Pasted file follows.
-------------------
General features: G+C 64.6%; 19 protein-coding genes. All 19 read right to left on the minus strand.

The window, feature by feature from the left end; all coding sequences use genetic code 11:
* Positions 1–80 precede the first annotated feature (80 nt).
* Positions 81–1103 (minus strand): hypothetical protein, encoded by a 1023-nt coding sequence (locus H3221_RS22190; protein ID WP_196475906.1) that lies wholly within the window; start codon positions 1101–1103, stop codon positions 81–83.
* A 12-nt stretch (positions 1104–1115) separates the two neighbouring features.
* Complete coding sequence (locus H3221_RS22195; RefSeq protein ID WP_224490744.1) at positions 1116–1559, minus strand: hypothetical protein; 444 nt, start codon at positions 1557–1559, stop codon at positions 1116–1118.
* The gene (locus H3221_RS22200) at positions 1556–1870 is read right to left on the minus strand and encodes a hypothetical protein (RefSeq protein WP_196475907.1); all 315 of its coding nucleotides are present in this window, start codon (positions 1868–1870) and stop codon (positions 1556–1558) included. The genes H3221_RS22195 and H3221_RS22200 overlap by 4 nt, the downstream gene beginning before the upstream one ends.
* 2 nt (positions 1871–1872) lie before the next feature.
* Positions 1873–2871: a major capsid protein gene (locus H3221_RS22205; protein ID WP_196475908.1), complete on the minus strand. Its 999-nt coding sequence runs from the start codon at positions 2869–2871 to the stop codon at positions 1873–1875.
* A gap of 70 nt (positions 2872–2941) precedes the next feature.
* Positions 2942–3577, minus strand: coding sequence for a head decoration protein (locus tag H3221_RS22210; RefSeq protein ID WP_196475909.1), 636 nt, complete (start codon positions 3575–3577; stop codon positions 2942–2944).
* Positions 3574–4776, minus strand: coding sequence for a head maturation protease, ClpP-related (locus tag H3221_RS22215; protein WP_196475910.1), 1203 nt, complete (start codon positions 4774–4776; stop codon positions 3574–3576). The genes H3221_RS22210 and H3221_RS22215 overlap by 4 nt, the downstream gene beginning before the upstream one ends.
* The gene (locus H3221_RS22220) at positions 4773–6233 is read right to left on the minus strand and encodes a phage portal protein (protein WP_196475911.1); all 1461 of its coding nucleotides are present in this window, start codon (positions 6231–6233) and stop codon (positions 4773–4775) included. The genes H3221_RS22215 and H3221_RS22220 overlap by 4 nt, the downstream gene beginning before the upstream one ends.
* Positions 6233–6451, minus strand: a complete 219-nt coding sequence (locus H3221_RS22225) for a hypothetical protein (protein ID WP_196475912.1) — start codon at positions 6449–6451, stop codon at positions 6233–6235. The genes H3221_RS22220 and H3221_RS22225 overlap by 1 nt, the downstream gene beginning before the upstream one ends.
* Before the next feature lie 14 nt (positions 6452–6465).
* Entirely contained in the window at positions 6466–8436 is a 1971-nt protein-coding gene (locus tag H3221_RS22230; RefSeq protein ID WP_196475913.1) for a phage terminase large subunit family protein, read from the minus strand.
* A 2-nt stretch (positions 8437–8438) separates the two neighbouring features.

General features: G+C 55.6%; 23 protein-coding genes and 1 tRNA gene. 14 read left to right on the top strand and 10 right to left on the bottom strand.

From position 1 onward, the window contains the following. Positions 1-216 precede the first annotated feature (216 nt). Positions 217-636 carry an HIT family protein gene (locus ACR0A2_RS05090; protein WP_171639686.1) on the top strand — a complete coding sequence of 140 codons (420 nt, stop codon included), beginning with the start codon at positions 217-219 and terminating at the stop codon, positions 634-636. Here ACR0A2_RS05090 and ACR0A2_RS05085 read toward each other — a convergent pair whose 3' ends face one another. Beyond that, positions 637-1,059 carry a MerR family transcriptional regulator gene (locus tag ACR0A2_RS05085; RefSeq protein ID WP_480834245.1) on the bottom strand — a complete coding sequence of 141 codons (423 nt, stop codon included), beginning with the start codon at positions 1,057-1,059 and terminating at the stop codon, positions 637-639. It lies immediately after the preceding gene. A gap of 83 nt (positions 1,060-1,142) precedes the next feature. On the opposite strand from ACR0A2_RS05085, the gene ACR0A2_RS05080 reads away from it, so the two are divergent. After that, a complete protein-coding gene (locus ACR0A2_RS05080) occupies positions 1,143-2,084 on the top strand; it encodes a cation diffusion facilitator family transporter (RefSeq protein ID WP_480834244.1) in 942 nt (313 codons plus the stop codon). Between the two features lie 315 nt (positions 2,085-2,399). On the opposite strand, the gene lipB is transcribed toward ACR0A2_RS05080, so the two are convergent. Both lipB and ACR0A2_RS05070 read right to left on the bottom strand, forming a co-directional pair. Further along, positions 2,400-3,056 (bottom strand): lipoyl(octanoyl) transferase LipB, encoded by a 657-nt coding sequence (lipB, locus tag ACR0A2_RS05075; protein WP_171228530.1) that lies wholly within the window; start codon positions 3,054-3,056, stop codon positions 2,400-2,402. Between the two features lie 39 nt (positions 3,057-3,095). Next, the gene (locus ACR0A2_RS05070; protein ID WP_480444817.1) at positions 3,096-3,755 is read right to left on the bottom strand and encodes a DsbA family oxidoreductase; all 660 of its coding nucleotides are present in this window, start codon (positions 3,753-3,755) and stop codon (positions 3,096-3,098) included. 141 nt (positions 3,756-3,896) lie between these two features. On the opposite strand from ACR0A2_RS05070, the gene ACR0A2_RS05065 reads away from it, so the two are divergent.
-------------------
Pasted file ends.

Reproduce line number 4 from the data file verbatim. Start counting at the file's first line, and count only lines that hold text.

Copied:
* Positions 81–1103 (minus strand): hypothetical protein, encoded by a 1023-nt coding sequence (locus H3221_RS22190; protein ID WP_196475906.1) that lies wholly within the window; start codon positions 1101–1103, stop codon positions 81–83.